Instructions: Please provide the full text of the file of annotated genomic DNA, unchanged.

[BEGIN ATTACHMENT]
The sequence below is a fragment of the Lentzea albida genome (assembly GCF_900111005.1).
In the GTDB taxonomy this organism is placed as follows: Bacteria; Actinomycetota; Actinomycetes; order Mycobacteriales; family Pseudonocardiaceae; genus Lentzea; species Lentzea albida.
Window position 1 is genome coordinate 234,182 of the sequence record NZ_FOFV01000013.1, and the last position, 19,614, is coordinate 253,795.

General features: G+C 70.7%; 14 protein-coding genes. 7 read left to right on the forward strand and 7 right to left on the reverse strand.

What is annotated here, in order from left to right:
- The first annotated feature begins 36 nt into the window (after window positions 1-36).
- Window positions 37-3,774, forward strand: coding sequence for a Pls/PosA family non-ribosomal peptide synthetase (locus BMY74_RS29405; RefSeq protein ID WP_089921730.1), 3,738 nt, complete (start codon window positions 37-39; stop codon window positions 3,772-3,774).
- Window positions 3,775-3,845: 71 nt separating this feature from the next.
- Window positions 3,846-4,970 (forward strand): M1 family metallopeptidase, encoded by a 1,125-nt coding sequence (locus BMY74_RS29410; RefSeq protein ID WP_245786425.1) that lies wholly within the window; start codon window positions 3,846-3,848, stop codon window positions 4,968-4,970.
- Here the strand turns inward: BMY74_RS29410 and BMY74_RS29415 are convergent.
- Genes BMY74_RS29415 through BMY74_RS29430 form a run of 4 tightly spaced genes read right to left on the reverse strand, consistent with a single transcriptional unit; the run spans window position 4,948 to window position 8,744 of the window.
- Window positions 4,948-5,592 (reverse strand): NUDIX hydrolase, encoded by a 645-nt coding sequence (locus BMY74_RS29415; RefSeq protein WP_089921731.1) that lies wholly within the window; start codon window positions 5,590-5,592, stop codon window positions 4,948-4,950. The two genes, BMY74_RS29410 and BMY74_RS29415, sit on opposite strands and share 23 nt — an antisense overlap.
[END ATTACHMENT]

The sequence below is a fragment of the Lentzea albida genome (assembly GCF_900111005.1).
In the GTDB taxonomy this organism is placed as follows: Bacteria; Actinomycetota; Actinomycetes; order Mycobacteriales; family Pseudonocardiaceae; genus Lentzea; species Lentzea albida.
Window position 1 is genome coordinate 234,182 of the sequence record NZ_FOFV01000013.1, and the last position, 19,614, is coordinate 253,795.

General features: G+C 70.7%; 14 protein-coding genes. 7 read left to right on the forward strand and 7 right to left on the reverse strand.

What is annotated here, in order from left to right:
- The first annotated feature begins 36 nt into the window (after window positions 1-36).
- Window positions 37-3,774, forward strand: coding sequence for a Pls/PosA family non-ribosomal peptide synthetase (locus BMY74_RS29405; RefSeq protein ID WP_089921730.1), 3,738 nt, complete (start codon window positions 37-39; stop codon window positions 3,772-3,774).
- Window positions 3,775-3,845: 71 nt separating this feature from the next.
- Window positions 3,846-4,970 (forward strand): M1 family metallopeptidase, encoded by a 1,125-nt coding sequence (locus BMY74_RS29410; RefSeq protein ID WP_245786425.1) that lies wholly within the window; start codon window positions 3,846-3,848, stop codon window positions 4,968-4,970.
- Here the strand turns inward: BMY74_RS29410 and BMY74_RS29415 are convergent.
- Genes BMY74_RS29415 through BMY74_RS29430 form a run of 4 tightly spaced genes read right to left on the reverse strand, consistent with a single transcriptional unit; the run spans window position 4,948 to window position 8,744 of the window.
- Window positions 4,948-5,592 (reverse strand): NUDIX hydrolase, encoded by a 645-nt coding sequence (locus BMY74_RS29415; RefSeq protein WP_089921731.1) that lies wholly within the window; start codon window positions 5,590-5,592, stop codon window positions 4,948-4,950. The two genes, BMY74_RS29410 and BMY74_RS29415, sit on opposite strands and share 23 nt — an antisense overlap.